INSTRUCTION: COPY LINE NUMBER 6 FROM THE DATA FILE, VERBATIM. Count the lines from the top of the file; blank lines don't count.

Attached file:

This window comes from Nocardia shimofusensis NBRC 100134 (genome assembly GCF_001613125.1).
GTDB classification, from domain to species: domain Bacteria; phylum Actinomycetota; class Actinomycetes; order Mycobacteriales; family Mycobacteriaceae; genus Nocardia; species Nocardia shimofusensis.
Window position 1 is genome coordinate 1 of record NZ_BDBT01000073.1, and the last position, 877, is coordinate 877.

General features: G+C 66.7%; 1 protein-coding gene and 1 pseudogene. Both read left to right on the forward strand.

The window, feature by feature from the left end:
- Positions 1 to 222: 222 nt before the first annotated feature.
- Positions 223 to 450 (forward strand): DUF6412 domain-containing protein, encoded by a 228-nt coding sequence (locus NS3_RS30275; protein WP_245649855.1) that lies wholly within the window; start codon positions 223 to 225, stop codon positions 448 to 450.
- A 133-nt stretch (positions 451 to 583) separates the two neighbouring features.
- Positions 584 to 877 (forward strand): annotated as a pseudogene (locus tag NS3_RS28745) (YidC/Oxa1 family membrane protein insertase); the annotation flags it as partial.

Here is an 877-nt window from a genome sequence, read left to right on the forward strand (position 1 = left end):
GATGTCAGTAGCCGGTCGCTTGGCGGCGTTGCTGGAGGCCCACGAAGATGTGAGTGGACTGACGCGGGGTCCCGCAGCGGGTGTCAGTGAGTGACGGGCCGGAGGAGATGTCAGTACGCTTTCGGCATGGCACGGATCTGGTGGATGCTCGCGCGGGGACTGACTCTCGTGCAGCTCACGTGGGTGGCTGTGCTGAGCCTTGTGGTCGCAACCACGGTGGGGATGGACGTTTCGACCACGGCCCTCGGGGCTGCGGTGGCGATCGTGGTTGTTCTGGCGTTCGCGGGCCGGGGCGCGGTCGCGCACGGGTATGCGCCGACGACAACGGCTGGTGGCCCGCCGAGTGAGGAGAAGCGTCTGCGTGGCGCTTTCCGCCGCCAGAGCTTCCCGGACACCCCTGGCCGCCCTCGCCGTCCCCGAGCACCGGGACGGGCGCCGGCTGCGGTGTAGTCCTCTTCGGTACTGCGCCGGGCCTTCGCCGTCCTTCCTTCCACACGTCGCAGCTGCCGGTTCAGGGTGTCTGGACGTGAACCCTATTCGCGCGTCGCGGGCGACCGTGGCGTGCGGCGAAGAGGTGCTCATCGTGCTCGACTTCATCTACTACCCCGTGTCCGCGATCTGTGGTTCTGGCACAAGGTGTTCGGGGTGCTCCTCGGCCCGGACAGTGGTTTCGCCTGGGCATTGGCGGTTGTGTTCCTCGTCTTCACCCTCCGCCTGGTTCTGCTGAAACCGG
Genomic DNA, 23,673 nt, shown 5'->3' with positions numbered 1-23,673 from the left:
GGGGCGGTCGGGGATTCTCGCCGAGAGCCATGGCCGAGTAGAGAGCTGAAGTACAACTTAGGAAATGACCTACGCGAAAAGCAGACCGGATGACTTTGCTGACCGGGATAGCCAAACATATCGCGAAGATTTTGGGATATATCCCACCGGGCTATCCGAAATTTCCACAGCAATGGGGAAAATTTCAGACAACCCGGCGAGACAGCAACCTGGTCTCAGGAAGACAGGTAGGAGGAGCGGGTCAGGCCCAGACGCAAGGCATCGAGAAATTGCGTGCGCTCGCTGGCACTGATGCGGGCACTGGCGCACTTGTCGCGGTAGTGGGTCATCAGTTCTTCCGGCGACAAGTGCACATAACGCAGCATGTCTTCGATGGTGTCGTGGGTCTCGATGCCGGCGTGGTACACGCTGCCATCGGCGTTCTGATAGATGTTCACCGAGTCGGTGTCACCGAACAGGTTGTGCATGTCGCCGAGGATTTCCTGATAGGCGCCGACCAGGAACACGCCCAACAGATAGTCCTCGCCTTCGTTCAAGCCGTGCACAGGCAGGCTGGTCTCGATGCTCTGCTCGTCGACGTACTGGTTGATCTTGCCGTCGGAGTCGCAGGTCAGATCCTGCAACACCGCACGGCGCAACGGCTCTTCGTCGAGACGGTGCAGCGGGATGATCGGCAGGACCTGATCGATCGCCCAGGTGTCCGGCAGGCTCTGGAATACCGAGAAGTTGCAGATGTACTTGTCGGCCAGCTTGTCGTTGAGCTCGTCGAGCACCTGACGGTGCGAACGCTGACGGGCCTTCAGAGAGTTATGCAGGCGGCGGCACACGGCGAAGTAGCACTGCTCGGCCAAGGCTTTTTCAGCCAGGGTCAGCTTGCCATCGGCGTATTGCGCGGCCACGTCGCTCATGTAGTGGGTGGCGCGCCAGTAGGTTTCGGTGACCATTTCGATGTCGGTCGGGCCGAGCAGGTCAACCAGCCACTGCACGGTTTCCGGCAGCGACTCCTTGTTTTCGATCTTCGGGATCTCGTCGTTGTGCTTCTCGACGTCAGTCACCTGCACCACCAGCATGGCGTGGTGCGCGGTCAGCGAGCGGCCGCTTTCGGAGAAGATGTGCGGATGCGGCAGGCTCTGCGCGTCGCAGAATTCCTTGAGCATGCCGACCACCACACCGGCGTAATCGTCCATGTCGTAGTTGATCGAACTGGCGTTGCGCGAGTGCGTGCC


- Positions 1 to 222: 222 nt before the first annotated feature.